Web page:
The imaginary parts of the first 25 partial sums

The imaginary parts of the first 25 partial sums

Also shown below is the graphics of the first 25 partial sums of the series $f_2\left(\frac{3}{2}i\right)$. They are approaching the complex number $f\left(\frac{3}{2}i\right)=\frac{4}{13}-\frac{6}{13}i$ (the intersection of horizontal and vertical blue lines).

The first 25 partial sums

The first 25 partial sums

Note that $f_1(z)=f_2(z)$ on $D_1\cap D_2$. Define $F(z)$ as

f_1(z) & \mbox{if} & z\in D_1,\\
f_2(z) & \mbox{if} & z\in D_2.

Analytic continuation

Analytic continuation

Then $F(z)$ is analytic in $D_1\cup D_2$. The function $F(z)$ is called the analytic continuation into $D_1\cup D_2$ of either $f_1$ or $f_2$, and $f_1$ and $f_2$ are called elements of $F$. The function $f_1(z)$ can be continued analytically to the punctured plane $\mathbb{C}\setminus\{-1\}$ and the function $f(z)=\frac{1}{1+z}$ is indeed the analytic continuation into $\mathbb{C}\setminus\{-1\}$ of $f_1$. In general, whenever analytic continuation exists it is unique.

Functional Analysis 1: Metric Spaces

This is the first of series of lecture notes I intend to write for a graduate Functional Analysis course I am teaching in the Fall.

What is functional analysis? Functional analysis is an abstract branch of mathematics, especially of analysis, concerned with the study of vector spaces of functions. These vector spaces of functions arise naturally when we study linear differential equations as solutions of a linear differential equation form a vector space. Functional analytic methods and results are important in various fields of mathematics (for example, differential geometry, ergodic theory, integral geometry, noncommutative geometry, partial differential equations, probability, representation theory etc.) and its applications, in particular, in economics, finance, quantum mechanics, quantum field theory, and statistical physics. Topics in this introductory functional analysis course include metric spaces, Banach spaces, Hilbert spaces, bounded linear operators, the spectral theorem, and unbounded linear operators.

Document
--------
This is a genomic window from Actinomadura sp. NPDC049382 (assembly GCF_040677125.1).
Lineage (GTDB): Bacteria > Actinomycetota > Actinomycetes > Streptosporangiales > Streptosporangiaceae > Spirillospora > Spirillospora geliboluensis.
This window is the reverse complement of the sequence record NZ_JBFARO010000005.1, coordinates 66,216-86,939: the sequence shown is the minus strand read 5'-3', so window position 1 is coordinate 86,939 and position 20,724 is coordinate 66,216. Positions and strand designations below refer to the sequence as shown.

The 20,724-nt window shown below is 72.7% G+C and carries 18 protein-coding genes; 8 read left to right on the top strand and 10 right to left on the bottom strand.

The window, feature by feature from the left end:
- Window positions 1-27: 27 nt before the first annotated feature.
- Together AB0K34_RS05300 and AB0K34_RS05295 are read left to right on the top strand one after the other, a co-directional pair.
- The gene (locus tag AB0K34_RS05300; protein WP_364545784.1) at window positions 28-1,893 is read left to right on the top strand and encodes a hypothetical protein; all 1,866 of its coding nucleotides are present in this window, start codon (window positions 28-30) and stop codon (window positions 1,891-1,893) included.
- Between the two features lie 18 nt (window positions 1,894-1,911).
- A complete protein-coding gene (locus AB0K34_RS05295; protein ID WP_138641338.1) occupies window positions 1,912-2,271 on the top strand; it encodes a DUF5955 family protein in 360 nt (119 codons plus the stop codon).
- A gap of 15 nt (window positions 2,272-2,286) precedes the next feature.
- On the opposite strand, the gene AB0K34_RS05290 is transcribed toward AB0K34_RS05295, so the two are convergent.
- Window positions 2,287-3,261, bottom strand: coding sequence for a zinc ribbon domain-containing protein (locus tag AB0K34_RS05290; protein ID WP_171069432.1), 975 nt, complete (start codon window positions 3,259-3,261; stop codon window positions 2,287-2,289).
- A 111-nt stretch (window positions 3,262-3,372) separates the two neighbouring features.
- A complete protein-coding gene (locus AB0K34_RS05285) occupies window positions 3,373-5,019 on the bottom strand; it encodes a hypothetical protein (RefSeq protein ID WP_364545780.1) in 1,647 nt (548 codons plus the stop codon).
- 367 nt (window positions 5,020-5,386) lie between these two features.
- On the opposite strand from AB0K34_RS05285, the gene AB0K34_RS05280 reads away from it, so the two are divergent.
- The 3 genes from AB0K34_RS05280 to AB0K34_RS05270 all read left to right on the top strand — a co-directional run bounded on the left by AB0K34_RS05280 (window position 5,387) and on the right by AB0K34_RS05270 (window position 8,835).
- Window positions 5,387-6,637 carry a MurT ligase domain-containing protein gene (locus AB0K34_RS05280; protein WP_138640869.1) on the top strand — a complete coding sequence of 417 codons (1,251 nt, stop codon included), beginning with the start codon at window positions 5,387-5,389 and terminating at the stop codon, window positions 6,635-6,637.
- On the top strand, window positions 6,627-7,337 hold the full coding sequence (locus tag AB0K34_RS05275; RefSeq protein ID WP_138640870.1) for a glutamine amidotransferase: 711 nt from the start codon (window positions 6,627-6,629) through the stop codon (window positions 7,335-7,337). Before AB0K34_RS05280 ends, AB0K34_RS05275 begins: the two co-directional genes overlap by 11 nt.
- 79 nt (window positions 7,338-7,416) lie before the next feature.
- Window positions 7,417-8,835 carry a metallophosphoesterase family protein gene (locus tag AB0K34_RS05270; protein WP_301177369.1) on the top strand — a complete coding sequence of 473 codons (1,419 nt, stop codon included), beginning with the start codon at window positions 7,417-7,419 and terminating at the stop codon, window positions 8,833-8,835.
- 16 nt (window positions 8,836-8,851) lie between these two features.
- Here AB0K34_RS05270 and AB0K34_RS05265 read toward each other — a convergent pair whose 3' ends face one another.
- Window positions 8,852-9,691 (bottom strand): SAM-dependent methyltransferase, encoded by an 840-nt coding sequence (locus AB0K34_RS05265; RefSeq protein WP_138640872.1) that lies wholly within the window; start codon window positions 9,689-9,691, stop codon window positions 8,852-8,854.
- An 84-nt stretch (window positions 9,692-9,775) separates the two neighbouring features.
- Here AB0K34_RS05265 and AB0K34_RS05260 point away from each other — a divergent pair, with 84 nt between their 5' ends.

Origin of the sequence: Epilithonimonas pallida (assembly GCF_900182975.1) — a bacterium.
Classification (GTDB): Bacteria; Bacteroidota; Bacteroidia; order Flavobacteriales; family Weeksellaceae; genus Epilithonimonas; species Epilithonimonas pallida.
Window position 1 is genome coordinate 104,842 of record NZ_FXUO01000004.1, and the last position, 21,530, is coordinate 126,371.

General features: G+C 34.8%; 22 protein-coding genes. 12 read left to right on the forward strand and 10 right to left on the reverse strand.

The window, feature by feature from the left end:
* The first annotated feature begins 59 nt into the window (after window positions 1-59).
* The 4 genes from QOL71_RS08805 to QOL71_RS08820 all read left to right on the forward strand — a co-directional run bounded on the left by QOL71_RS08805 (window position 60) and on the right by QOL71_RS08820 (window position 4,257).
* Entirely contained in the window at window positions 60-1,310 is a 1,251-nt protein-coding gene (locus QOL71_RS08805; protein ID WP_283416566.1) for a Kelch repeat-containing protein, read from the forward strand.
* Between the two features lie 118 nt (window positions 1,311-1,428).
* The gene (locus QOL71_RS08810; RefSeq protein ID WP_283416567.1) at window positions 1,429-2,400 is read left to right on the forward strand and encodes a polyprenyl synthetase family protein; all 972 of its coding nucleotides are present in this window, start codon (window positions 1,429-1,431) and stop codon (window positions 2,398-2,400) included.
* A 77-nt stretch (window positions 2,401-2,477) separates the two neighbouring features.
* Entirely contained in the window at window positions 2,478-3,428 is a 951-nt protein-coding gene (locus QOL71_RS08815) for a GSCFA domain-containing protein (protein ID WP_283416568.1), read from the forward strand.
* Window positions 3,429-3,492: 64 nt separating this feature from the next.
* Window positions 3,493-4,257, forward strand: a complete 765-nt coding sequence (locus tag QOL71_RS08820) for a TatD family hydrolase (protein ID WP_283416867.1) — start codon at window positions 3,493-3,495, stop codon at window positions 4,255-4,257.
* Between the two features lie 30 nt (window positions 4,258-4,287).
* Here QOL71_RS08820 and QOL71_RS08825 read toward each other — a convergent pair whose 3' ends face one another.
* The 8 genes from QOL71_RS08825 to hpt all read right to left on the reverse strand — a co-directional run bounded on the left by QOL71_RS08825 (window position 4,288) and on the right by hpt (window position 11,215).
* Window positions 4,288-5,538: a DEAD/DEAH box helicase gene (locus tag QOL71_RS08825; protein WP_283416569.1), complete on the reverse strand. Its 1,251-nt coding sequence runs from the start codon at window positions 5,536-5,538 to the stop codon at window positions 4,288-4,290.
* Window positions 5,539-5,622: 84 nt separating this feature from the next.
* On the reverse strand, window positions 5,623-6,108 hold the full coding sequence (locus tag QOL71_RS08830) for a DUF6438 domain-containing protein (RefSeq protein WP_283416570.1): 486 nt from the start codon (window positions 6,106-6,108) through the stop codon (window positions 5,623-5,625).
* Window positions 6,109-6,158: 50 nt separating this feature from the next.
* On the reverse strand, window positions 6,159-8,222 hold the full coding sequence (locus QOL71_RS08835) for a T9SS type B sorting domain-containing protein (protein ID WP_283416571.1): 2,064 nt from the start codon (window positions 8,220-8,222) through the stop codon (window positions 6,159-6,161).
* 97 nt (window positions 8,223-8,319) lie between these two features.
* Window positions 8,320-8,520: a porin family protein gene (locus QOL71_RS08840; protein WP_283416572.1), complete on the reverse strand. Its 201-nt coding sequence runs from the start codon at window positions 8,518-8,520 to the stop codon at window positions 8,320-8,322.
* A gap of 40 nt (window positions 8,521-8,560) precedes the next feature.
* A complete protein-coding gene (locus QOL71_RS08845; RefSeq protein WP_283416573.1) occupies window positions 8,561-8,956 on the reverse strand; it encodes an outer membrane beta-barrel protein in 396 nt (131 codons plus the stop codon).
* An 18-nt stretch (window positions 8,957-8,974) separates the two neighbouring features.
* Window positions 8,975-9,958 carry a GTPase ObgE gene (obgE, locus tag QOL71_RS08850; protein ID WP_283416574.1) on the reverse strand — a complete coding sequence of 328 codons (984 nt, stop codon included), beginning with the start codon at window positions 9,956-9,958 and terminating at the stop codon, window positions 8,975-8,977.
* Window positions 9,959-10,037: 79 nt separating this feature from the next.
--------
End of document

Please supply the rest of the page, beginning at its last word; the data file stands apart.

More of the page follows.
While functional analysis is a branch of analysis, due to its nature linear algebra is heavily used. So, it would be a good idea to brush up on linear algebra among other things you need to study functional analysis.

In functional analysis, we study analysis on an abstract space $X$ rather than the familiar $\mathbb{R}$ or $\mathbb{C}$. In order to consider fundamental notions in analysis such as limits and convergence, we need to have distance defined on $X$ so that we can speak of nearness or closeness. A distance on $X$ can be defined as a function, called a distance function or a metric, $d: X\times X\longrightarrow\mathbb{R}^+\cup\{0\}$ satisfying the following properties:

(M1) $d(x,y)=0$ if and only if $x=y$.

(M2) $d(x,y)=d(y,x)$ (Symmetry)

(M3) $d(x,y)\leq d(x,z)+d(z,y)$ (Triangle Inequality)

Here $\mathbb{R}^+$ denotes the set of all positive real numbers. You can easily see how mathematicians came up with this definition of a metric. (M1)-(M3) are the properties that the familiar distance on $\mathbb{R}$, $d(x,y)=|x-y|$ satisfies. The space $X$ with a metric $d$ is called a metric space and we usually write it as $(X,d)$.

Example. Let $x=(\xi_1,\cdots,\xi_n), y=(\eta_1,\cdots,\eta_n)\in\mathbb{R}^n$. Define
Then $d$ is a metric on $\mathbb{R}^n$ called the Euclidean metric.

This time, let $x=(\xi_1,\cdots,\xi_n), y=(\eta_1,\cdots,\eta_n)\in\mathbb{C}^n$ and define